In its early days PAC undoubtedly made a considerable impact on the African people and its following was large and enthusiastic. By early 1963 its leaders were publicly announcing plans for a mass uprising in April. These plans, which would almost certainly have brought a wholesale butchering of black people by white, and which would have had no other result than the intensification of white tyranny, collapsed when a courier of Potlako Leballo's was arrested on her way from the Basutoland headquarters of PAC and the extensive list of contacts she carried fell into the hands of the South African police. Since that time both PAC and ANC have made vigorous attempts to assert their primacy as the leaders of the liberation struggle, but it is almost impossible to say who is really leading. What matters is that PAC now advocates a policy of violence and the ANC finds itself compelled to follow along with statements such as "we have never ruled out the use of violence ". PAC has now gone further, it has opted for "Azania " to replace • Union of South Africa ' as the name of the country and this is a highly charged decision, for the word itself is reputed to mean 'country of black people'. Such a decision, which is racialist to its core, having regard to the fact that much of the Cape provinces were inhabited by Bushmen and Hottentots fleeing from invading Zulu tribes from the North when the first settlers arrived at the Cape, (white and black then operated independently to exterminate the Bushmen and the Hottentots), is tantamount to denying the historical validity of three centuries of white settlement in the area, and such a denial can only maintain and even strengthen the present inflexibility of white attitudes. This is not a policy, it is simply a surrender by PAC to emotionally charged forces of unreason and the only foreseeable consequences it can have is to worsen the African plight.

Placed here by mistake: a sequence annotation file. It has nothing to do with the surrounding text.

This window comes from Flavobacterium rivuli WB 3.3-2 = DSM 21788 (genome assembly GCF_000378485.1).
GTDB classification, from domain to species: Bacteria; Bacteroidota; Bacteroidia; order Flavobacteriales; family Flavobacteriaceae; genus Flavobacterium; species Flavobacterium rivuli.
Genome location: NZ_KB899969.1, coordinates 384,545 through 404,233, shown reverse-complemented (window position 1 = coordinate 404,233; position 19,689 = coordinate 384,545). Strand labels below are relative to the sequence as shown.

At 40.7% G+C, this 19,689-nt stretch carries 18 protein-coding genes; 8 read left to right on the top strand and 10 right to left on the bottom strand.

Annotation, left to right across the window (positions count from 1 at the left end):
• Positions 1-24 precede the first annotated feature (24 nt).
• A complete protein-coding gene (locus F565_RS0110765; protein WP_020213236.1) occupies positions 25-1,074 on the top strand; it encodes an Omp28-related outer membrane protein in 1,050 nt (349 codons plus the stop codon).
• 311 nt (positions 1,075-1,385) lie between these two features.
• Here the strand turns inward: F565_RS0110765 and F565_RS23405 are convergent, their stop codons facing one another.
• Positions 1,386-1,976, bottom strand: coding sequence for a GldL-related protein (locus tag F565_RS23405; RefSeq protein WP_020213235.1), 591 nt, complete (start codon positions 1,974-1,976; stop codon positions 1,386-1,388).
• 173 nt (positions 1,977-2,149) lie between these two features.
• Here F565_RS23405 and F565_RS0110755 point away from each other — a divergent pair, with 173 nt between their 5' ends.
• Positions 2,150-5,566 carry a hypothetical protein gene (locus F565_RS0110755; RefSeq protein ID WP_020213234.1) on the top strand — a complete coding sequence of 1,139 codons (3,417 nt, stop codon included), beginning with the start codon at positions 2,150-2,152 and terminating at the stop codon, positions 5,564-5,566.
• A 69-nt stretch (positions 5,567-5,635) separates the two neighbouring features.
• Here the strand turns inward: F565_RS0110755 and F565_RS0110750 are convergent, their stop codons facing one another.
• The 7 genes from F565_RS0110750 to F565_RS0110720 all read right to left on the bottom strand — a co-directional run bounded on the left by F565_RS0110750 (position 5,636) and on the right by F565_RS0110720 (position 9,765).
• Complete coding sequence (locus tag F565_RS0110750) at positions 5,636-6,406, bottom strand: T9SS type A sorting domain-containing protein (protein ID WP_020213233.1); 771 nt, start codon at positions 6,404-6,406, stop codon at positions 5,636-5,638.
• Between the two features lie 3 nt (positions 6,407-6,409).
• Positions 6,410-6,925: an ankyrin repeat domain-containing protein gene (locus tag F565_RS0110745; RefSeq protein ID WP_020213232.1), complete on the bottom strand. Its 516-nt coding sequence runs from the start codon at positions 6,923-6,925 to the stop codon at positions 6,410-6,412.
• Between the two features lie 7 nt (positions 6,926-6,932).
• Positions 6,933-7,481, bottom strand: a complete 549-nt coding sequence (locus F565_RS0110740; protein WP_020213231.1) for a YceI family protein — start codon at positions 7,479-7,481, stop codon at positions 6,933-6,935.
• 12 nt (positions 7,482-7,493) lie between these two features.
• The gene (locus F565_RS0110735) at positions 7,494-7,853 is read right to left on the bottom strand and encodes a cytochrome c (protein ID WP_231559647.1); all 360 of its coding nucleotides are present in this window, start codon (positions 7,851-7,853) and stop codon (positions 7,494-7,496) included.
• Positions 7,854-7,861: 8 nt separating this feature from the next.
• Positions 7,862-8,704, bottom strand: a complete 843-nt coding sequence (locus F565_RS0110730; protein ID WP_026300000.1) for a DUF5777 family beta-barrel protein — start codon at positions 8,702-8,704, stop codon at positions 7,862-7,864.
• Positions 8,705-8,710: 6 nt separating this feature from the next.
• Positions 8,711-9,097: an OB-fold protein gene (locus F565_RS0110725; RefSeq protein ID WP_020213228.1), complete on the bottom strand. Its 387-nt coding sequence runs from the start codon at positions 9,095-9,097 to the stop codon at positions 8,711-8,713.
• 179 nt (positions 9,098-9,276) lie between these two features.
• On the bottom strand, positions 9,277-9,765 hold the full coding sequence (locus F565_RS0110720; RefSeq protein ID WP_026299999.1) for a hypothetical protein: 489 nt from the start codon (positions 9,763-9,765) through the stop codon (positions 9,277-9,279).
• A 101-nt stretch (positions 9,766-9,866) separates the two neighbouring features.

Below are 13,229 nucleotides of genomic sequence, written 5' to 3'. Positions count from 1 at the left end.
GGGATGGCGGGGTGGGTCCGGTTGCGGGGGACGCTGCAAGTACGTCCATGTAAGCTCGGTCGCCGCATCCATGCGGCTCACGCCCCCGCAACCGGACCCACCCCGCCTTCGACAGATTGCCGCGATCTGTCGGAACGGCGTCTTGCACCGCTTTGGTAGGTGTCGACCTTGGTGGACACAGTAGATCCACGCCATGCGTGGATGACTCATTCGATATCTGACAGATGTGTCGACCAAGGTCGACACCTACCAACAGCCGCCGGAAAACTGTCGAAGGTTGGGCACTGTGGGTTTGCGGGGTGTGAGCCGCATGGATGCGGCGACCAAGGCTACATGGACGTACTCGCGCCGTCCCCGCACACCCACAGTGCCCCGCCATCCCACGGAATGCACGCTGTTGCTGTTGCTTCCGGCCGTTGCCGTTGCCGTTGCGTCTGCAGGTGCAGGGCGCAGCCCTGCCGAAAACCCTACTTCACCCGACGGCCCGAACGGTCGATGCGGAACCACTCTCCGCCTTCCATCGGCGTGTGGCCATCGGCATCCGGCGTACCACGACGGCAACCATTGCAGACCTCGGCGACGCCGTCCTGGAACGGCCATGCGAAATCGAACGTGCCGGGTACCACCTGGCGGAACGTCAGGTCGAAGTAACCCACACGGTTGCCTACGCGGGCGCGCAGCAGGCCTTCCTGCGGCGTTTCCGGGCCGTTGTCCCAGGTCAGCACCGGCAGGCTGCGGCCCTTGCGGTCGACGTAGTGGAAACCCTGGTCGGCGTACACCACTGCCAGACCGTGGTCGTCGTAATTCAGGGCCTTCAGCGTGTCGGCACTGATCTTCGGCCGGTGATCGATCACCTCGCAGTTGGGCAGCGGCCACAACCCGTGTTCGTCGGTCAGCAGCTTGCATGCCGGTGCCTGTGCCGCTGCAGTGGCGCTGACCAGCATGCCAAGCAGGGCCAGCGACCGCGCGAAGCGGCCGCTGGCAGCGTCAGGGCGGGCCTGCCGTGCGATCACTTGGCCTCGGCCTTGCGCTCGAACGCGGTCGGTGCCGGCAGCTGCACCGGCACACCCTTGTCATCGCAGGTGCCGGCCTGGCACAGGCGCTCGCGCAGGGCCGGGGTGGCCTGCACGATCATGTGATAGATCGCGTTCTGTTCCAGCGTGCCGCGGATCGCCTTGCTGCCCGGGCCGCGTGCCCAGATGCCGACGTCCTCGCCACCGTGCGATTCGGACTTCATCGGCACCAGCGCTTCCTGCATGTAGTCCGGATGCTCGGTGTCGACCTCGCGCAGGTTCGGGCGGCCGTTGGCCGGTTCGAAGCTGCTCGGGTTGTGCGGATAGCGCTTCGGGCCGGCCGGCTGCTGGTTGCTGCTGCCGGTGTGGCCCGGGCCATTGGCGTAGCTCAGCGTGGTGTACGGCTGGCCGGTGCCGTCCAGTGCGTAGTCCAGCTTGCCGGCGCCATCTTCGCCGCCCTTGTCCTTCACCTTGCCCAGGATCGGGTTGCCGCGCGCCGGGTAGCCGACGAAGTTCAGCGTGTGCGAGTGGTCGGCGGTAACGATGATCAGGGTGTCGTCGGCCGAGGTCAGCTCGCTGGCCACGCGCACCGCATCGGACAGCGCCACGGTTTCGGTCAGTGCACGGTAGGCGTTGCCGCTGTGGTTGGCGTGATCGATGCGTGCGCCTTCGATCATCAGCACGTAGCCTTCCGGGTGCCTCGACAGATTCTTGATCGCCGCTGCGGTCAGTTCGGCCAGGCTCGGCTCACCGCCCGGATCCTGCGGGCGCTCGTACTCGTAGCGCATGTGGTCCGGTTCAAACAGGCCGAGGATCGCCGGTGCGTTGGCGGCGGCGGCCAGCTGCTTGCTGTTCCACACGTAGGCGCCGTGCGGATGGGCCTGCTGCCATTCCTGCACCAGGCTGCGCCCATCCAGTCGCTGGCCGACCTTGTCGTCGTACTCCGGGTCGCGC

What then is the alternative ? It is a good axiom even for pacifist radicals not to confront opponents where they are strongest, and to tackle them instead